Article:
Sometimes it’s easier to take the money. Reading nonfiction, especially this last decade, has already taught us that. In an age of social media where erudition can become entertainment and even pop culture can be weaponized, isn’t it safer to pay for play? Not really. Nonfiction’s almost always about a currency of quiet. Commerce almost always creeps in to fill a cultural silence. But each of us gets to decide if it truly should.
Brit rock journalist Nick Kent has Been There.
His writing has a hard-edged feel, eerily similar to that veteran photojournalist who can show you every route out of the hotel and then out of the city. Conspicuous, obtrusively quiet, and above all sedate, Kent’s writing is the kind we were taught to admire in school. There’s a certain distinction to his journalism, a pedigree. Kent just gets out of the way, his style allows us to believe. No doubt he’s an observer with a capital oh, rather than an oh em gee.
Perhaps it’s his style alone that has allowed him access to nearly four decades-worth of rock stars now. Kent has interviewed everyone. The Stones, Brian Wilson of the Beach Boys, Sid Vicious, Neil Young, Roy Orbison, Guns N’ Roses; The Dark Stuff’s later pieces even include observational essays on Kurt Cobain and Eminem. And like anyone who has risen to the top of their game, years of practice and craftsmanship shine through in these pieces. They are more than just observations. Kent provides credible ways to access the subjects he observes.
Credible, sure, but meaningful is something else entirely. Meaningfulness is about frames, about shared value systems. “Meaningful,” is about the kind of company you’d like to keep. And the longer you spend in Kent’s company, so to speak, the easier it is to reach a shocking conclusion that polished as he may well be, he’s most likely not a guy you’d invite to share family dinner on Turkey Day.
Kent’s writing is smooth, polished, but there’s a carnivorous edge of politely filed-down teeth in the mix. It’s the ethical core, the values statement, of the original Don Quixote of rock journalism on a picaresque trip that holds his audience in a thrall. The trope of the rock journalist as observer, but one not suckered in by the wealth and the fame of the stars she observes, is an act of deep cynicism. It’s a seductive spectacle for sure, but it’s also a conceptual breakpoint in the genre. Getting drawn in is what it should be about. The idea was always to provide that “in the room” kind of feel that Bob Woodward’s journalism was so good at evoking. The idea was to illumine some kind of internal logic behind the wild rumpus of rampaging rock stars. How do they make sense of themselves? Do they?
It all begins innocuously enough.
Traveling with Izzy Stradlin of Guns N Roses through the streets of Paris in a limo, Kent finds himself on an endless search, “first for a guitar shop, then a pizza house, until finally we’re just in transit, completely rudderless.” The portrait of GnR painted by Stradlin gets progressively worse. The drug-induced frenzy of the band’s high voltage lifestyle comes crashing through to the point where it’s almost a foregone conclusion that Kent was right in referencing Fitzgerald, that American stories have no great second acts. But of course, this interview is prior toUse Your Illusion.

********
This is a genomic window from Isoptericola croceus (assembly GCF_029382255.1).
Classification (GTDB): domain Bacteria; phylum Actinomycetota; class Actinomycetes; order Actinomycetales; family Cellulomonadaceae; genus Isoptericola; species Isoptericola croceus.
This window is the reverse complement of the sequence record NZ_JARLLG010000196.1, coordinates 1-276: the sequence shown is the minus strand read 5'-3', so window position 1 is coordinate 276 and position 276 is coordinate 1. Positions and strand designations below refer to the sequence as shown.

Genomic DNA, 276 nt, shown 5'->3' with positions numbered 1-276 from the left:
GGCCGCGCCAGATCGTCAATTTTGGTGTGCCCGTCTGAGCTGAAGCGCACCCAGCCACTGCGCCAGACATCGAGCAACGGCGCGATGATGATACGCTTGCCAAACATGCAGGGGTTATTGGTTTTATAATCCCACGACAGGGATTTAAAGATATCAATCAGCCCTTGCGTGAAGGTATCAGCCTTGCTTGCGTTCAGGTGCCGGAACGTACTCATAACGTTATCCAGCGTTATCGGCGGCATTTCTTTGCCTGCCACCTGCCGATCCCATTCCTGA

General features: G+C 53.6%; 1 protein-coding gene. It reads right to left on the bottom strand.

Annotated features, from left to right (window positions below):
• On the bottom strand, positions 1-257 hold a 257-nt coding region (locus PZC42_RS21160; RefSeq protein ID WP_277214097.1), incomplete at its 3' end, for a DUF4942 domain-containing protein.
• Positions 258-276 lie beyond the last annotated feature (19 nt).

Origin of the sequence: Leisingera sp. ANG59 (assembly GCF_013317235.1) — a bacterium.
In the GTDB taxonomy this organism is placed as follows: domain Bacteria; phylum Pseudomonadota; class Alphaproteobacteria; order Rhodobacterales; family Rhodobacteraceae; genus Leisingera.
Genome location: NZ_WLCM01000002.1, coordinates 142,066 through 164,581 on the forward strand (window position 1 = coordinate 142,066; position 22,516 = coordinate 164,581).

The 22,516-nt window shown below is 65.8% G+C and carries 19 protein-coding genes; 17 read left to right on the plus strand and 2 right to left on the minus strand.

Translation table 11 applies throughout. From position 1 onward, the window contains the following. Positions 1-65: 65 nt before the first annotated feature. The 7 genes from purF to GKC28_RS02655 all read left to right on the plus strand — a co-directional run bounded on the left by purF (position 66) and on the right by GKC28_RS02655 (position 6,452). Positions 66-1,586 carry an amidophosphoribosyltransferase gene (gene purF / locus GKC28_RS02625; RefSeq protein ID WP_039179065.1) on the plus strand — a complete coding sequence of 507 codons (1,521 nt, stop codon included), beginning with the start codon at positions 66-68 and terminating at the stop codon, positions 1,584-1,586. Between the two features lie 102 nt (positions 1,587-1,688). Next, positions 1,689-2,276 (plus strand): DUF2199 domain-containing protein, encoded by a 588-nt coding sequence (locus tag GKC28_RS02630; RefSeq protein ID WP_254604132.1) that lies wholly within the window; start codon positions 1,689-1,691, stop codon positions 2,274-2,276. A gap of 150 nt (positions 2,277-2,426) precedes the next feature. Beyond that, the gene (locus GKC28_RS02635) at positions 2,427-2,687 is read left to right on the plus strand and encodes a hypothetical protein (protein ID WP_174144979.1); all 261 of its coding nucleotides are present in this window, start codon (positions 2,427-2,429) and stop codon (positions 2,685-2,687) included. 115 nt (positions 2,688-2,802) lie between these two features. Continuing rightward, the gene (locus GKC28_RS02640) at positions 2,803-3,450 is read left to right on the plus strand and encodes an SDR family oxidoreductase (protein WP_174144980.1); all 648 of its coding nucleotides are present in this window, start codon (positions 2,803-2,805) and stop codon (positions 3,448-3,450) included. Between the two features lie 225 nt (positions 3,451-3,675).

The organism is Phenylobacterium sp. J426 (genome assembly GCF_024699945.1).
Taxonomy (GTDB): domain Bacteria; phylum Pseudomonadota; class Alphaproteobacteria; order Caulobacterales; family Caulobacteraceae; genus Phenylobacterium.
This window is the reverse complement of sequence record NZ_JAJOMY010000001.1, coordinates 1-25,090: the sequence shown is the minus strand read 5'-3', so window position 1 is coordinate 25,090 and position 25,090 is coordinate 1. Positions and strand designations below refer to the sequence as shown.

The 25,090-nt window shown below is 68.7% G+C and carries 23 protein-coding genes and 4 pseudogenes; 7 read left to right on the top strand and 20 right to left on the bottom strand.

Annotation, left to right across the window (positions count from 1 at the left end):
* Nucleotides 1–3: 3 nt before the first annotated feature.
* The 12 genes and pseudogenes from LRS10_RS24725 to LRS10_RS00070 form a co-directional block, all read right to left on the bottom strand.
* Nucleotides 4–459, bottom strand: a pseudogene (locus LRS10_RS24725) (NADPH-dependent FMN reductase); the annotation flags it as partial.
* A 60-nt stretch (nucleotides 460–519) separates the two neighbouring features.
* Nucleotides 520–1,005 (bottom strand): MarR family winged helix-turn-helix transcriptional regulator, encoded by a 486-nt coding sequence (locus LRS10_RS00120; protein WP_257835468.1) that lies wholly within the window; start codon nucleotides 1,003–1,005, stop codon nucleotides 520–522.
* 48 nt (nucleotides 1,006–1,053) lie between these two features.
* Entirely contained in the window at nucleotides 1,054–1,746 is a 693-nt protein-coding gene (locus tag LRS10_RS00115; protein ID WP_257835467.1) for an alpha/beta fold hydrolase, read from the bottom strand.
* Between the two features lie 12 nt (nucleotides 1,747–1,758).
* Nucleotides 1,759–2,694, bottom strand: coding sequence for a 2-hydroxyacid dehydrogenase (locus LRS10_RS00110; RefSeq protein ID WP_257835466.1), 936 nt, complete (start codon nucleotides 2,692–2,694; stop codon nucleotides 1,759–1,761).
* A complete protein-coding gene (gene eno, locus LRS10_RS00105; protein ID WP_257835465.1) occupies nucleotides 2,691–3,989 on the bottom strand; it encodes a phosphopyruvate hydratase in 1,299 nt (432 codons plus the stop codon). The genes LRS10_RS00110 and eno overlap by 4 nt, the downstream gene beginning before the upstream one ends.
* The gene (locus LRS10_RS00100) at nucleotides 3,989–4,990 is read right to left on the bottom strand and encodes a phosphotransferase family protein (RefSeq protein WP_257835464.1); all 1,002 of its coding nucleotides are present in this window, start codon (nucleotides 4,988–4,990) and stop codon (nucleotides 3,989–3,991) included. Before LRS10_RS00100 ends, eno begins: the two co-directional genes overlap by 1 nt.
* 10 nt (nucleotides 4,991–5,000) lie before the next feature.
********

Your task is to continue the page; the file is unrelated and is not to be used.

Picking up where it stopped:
If anything, Kent is able to contextualize his subjects as rock royalty, in an industry wholly incapable of royalty. It’s the neat compact nature of his writing that smokescreens the Fellini-esque kind of observation that Kent is a purveyor of. With Kent, we’re watching the crash in slow motion. By the time we reach the Eminem essay (originally published for a French audience, translated here for the first time), everything has already turned to mythology. America is an angry nation and has been for some time now. Eminem (the super, successful alter ego of struggling rapper Marshall Mathers), who finds success even more garish a prospect than serial failure, finds himself living out every story from Elvis to Spider-Man.
Kent reads like a modern Nostradamus. Not in the immediate sense that his prognostication comes from a deep understanding of human systems. But in the deeper sense that even as the South Tower fell, some outside New York at the time were already reaching for the quatrains. Surely the enormity of this must have been foretold. This event must certainly have echoed down the centuries.
Nostradamus as a shibboleth of safety. The safety of knowing that things are still going according to plan, however monstrous that plan may be. This is the worst kind of way to deal with the horror of it, and reading Kent reissued in 2002 feels like the same kind of strange and ugly. Wading through the pages of The Dark Stuff, it feels like a small and ignominious end for rock journalism, maybe even for journalism itself.
The death knell of a kind of journalism that could speak to that wicked, sexy gleam in Orson Welles’s eye in The Third Man as he spoke about all Switzerland producing after 500 years of peace being the cuckoo clock profoundly reframes the zeitgeist. This is worst of times again, it’s Rolling Stone versus Led Zeppelin again, and by implication, versus the fans, again.
But there’s more at stake here than a weird kind of death knell for rock journalism.
Push the zeitgeist in just the right way and you push the culture. This high-minded ivory-towered thinking is just what’s needed to push the nation into the kind of mindset necessary for Operation Iraqi Freedom. Push the culture just right, and the values-driven observation that Kent is peddling begins to uncannily prefigure a society comfortable with self-surveillance.
So maybe Kent is that old-timey kind of Nostradamus, auguring the world to come by way of the written word steeped in the unfathomable—maybe. Still, it just feels like less should be at stake with something as ordinary as rock journalism.